Part two is here. And now for something completely different, a few rather naughty bits courtesy of a Bourbon St. storefront.
After wiping leftover Café DuMonde powdered sugar from my beard we strolled northeast to the old French Market. As I remembered it, this historic covered outdoor flea market offered some junk, a lot of grocery items, fresh produce and vendors selling things like gator-on-a-stick and cups of gumbo along with thousands of different bottles of liquid pepper and Cajun seasoned garlic concoctions. Last time we were there I bought locally produced sauces, andouille sausage and tasso ham at the French Market to take home. No longer. It is now mostly Asians serving Chinese knock-off-crap-on-a-table. We bolted and headed into the FQ without snapping one photograph at the market. Sad to see what it has become.
The FQ is the most target-rich environment a shutterbug like me hopes to find. I took five hundred images in the FQ alone. Every corner offered a series of directionally-lit subjects of opportunity providing texture, contrast and rich vibrant colors. There were four great photo ops on every corner.
Bourbon St. is a place like to walk down once at night and once in the early morning hours during a stay, but it’s not a place for me to dwell during the trip. That’s not rain on the street. This is what Bourbon St. looks like at 7 AM after the power washers spray off all the residual vomit and urine from the night before.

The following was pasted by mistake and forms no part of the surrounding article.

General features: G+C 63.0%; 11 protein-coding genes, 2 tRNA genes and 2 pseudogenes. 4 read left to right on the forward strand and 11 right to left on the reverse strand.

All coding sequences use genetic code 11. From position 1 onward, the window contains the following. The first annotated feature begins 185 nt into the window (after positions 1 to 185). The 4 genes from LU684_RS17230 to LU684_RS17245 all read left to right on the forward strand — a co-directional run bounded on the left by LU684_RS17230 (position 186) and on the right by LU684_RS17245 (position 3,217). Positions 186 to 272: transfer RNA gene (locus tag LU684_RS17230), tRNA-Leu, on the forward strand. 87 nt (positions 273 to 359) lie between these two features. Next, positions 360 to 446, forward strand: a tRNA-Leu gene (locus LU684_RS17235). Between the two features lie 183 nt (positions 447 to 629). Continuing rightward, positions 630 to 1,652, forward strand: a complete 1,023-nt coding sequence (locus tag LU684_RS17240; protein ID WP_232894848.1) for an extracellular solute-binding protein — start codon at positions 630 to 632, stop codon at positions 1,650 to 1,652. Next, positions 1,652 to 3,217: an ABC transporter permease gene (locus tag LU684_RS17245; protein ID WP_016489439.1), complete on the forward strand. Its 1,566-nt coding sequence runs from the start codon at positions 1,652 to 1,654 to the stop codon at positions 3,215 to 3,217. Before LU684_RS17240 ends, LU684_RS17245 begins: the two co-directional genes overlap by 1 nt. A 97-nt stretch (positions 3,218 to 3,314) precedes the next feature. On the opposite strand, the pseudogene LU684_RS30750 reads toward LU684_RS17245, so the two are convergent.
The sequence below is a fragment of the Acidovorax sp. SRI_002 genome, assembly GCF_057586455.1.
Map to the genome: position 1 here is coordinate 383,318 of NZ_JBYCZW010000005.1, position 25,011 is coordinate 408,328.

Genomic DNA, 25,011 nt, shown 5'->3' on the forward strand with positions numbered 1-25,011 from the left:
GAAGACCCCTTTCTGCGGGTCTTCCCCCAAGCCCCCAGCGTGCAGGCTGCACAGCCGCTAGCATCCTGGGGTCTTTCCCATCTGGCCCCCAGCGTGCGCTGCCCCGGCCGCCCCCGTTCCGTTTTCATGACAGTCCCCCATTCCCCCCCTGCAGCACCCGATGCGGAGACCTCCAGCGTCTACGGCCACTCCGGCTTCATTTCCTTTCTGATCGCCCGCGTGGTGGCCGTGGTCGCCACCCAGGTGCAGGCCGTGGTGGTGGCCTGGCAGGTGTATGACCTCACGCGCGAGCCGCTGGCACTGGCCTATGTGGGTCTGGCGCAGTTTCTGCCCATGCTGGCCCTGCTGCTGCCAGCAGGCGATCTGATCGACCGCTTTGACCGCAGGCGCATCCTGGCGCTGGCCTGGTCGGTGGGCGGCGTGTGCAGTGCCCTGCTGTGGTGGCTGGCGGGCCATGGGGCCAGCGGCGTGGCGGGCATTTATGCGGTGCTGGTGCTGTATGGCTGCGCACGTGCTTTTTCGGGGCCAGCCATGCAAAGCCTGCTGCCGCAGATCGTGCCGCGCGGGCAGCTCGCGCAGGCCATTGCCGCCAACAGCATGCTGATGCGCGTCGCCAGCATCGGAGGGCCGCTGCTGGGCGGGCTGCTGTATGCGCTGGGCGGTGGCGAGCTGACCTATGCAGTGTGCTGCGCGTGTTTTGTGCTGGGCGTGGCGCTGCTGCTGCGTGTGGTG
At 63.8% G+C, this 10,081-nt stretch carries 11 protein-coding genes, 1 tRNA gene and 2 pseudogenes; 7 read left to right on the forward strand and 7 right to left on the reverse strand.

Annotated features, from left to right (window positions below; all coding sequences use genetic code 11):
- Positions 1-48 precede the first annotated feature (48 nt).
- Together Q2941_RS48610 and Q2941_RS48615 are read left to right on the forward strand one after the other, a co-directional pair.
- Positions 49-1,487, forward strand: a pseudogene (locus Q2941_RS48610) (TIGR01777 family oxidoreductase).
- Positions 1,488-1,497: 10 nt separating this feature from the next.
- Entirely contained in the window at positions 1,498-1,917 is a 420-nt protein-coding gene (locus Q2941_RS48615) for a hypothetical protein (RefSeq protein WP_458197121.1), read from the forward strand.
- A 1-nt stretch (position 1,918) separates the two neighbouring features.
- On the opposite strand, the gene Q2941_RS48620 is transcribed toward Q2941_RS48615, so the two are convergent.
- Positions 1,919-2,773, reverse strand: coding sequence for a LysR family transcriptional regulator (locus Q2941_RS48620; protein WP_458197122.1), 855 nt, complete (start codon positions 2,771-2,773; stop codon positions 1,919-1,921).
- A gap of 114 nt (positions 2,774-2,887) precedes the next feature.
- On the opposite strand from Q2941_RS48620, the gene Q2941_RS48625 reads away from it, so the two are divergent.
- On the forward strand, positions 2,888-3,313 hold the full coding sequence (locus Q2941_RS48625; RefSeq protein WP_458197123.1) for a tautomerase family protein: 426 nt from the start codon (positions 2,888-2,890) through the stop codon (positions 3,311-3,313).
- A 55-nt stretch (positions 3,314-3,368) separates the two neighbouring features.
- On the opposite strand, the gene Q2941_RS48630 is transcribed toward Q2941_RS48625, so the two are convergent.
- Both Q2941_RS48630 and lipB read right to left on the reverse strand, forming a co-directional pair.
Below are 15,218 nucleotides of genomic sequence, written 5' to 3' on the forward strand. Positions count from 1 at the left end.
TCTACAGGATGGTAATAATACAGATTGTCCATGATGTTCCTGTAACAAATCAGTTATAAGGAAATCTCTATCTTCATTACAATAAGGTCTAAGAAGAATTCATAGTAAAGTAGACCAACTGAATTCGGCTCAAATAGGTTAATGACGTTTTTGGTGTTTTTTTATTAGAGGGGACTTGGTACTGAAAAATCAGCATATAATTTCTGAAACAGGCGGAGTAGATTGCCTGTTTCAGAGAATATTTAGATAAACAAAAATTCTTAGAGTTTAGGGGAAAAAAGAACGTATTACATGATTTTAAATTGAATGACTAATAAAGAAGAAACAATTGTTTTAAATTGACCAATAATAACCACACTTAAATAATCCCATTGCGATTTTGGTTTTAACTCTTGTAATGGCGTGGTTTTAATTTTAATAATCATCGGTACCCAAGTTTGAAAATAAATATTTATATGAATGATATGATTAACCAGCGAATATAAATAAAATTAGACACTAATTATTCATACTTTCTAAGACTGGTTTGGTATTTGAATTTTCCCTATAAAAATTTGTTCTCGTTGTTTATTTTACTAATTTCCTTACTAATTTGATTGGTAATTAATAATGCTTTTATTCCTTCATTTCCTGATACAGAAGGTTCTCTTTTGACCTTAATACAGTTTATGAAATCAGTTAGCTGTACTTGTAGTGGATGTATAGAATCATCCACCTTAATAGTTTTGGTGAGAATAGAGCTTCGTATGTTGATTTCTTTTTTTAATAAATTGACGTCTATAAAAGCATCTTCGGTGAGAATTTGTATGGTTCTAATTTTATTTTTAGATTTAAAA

On the north end of Bourbon St. you enter the gay area. The gay bar establishments are easily identified by a rainbow flag hanging on the facade. I just looooove what they did with the violet shutters.
Some folks make the FQ their residence.
Dogs live there as well.
I avoided taking photos of the omnipresent Saints SuperBowl congratulatory billboards and “officially licensed” banners but I could not resist the handmade variety.
The aged and weathered look is everywhere. It soon became obvious most buildings were authentic while others were rehabbed by decorators to look old. We saw quite a few “Disneyworld” fake distressed look structures such as this one.
Imagine the expense of snapping over 700 images with the old 35 mm film. The cost of film, processing and prints could have cost hundreds of dollars with many wasted shots in the mix. Even with two big-ass memory cards I took my Apple laptop along to dump images in the hotel room each night.
Digital photography is nothing less than (and I avoid using this term loosely) awesome.
To Be Continued…